--"Eye-catching title and/or visual on home page." (Engaging)
--"User-controlled type of information accessed." (Meaningful)
--"Logical sequence of information." (Organized)
--"Links to other websites of
Keller, J.M. (1983). "Motivational design of instruction. In C.M. Reigeluth (Ed.). Instructional design theories and models: An overview of their current status." Hillsdale, NJ: Erlbaum.
Keller, J.M. (1987a, Oct.). Strategies for stimulating the motivation to learn. "Performance and Instruction," 26(8), 1-7. (EJ 362 632)
Keller, J.M. (1987b). "IMMS: Instructional materials motivation survey." Florida State University.
Keller, J.M. & Keller, B.H. (1989). "Motivational delivery checklist." Florida State University.
Porter, L.W. & Lawler, E.E. (1968). "Managerial attitudes and performance." Homewood, IL: Dorsey Press.
Schamber, L. (1994). Relevance and information behavior. "Annual Review of Information Science and Technology," Medford, NJ: Learned Information, Inc. (EJ 491 620)
Small, R.V. (1992, Apr.). Taking AIM: Approaches to instructional motivation. "School Library Media Activities Monthly," 8(8), 32-34.
Small, R.V. (1997). "Assessing the motivational quality of world wide websites." ERIC Clearinghouse on Information and Technology. (ED 407 930)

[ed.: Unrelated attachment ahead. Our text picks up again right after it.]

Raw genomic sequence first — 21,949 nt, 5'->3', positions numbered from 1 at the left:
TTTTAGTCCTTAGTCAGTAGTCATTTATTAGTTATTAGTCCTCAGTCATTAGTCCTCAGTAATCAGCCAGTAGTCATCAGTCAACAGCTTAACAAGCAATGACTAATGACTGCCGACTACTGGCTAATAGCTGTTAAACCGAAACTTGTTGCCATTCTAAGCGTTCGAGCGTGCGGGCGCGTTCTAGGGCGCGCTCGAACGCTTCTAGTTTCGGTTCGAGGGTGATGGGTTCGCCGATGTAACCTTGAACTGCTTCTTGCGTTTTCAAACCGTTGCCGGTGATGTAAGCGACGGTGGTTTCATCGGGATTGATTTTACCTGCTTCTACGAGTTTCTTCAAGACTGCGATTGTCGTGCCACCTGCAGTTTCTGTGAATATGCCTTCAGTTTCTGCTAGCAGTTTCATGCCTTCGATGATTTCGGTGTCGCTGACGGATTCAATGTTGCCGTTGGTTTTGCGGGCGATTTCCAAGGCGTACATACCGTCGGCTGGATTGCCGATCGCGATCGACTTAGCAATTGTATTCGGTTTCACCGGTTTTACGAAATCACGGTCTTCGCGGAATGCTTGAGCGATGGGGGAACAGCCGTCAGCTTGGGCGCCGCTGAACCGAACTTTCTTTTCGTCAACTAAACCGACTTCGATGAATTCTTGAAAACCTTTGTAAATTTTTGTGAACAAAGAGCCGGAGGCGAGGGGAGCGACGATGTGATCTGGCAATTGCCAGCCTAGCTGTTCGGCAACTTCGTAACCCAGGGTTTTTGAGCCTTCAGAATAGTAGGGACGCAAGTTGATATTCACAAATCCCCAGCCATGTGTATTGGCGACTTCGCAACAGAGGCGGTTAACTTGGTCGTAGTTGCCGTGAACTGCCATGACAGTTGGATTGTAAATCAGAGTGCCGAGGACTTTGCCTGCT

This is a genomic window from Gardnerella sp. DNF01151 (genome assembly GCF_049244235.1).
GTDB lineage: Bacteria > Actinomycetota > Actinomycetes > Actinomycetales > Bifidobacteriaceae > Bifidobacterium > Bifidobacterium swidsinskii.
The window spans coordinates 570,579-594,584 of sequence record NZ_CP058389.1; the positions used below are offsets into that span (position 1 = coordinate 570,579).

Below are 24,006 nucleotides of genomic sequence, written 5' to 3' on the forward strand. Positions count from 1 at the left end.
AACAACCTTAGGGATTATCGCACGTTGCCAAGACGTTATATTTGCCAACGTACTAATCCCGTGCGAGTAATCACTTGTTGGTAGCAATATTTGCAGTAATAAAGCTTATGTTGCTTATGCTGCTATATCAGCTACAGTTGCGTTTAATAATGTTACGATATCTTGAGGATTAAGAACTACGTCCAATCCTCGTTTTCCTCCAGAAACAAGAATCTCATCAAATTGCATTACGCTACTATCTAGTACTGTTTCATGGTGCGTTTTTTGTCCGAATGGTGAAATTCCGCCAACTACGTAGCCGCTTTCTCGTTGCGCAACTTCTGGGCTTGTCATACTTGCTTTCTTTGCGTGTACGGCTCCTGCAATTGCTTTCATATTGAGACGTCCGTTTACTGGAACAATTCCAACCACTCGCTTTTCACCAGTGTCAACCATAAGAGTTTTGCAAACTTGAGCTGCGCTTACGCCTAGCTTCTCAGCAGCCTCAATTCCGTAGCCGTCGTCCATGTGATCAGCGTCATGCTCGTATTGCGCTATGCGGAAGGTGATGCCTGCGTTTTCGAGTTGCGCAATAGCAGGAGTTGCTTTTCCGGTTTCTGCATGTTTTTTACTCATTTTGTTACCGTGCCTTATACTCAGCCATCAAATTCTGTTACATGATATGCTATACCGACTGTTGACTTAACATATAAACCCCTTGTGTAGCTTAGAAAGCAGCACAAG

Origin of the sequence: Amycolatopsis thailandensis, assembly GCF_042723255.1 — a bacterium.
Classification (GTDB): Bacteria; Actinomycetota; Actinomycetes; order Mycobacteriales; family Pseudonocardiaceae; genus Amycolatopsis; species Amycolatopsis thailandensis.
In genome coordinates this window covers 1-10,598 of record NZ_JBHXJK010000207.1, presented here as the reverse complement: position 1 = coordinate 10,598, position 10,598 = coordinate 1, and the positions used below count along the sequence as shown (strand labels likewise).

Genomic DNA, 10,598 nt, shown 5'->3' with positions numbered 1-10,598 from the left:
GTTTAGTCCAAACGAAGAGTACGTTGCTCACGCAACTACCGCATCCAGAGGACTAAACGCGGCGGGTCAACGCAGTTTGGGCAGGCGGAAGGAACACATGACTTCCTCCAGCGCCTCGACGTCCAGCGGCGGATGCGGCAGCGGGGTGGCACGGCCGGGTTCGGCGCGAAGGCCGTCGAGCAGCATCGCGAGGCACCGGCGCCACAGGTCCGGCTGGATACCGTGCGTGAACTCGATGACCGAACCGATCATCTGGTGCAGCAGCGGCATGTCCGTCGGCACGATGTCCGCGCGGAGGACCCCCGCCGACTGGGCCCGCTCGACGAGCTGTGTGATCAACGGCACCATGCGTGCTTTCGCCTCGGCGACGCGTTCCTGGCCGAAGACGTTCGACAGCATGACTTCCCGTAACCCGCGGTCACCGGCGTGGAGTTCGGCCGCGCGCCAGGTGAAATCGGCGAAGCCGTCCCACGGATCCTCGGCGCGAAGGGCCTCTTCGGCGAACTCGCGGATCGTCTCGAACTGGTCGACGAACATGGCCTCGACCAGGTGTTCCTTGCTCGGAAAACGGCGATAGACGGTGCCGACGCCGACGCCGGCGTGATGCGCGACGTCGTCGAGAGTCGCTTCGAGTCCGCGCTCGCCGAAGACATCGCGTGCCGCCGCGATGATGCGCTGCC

Taylor, R.S. (1986). "Value-added processes in information systems." Norwood, NJ: Ablex. (ISBN: 0-89391-273-5)
Vroom, V.H. (1964). "Work and motivation." New York: Wiley.
Wlodkowski, R.J. (1981). Making sense our of motivation: A systematic model to consolidate motivational constructs across theories. "Educational Psychologist," 16(2), 101-110.
ERIC Digests are in the public domain and may be freely reproduced and disseminated.
This publication was prepared with funding from the Office of Educational Research and Improvement, U.S. Department of Education under contract no. RR93002009. The opinions expressed in this report do not necessarily reflect the positions of OERI or ED.
Title: Motivation in Instructional Design. ERIC Digest.
Document Type: Information Analyses---ERIC Information Analysis Products (IAPs) (071); Information Analyses---ERIC Digests (Selected) in Full Text (073);
Available From: ERIC Clearinghouse on Information and Technology, 4-194 Center for Science and Technology, Syracuse, NY 13244-4100 (free while supplies lasts).
Descriptors: Academic Achievement, Educational Assessment, Instructional Design, Instructional Materials, Learning Strategies, Models, Student Attitudes, Student Interests, Student Motivation
Identifiers: ERIC Digests